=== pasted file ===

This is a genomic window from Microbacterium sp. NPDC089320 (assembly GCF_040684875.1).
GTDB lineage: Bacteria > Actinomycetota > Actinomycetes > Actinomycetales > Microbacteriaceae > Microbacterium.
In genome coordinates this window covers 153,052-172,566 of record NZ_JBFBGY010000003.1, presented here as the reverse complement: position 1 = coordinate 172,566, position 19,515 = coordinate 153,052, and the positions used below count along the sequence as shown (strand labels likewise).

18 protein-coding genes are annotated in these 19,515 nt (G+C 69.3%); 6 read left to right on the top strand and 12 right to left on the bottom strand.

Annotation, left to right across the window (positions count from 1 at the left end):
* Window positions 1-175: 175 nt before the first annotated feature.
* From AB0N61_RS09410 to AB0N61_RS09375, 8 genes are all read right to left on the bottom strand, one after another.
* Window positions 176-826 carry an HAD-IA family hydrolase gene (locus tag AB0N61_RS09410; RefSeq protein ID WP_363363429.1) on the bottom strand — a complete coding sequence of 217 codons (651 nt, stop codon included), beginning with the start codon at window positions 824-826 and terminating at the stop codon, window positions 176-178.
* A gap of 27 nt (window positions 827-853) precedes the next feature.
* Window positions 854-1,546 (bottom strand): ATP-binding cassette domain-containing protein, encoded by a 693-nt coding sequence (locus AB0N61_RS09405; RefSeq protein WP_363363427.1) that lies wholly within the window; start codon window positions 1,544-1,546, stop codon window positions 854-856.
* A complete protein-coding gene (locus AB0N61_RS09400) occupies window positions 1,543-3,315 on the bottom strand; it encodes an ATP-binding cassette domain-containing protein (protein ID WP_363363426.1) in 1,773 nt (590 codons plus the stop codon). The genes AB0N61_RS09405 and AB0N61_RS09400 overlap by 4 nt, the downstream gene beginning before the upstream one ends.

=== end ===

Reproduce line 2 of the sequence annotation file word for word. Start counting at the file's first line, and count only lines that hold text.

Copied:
GTDB lineage: Bacteria > Actinomycetota > Actinomycetes > Actinomycetales > Microbacteriaceae > Microbacterium.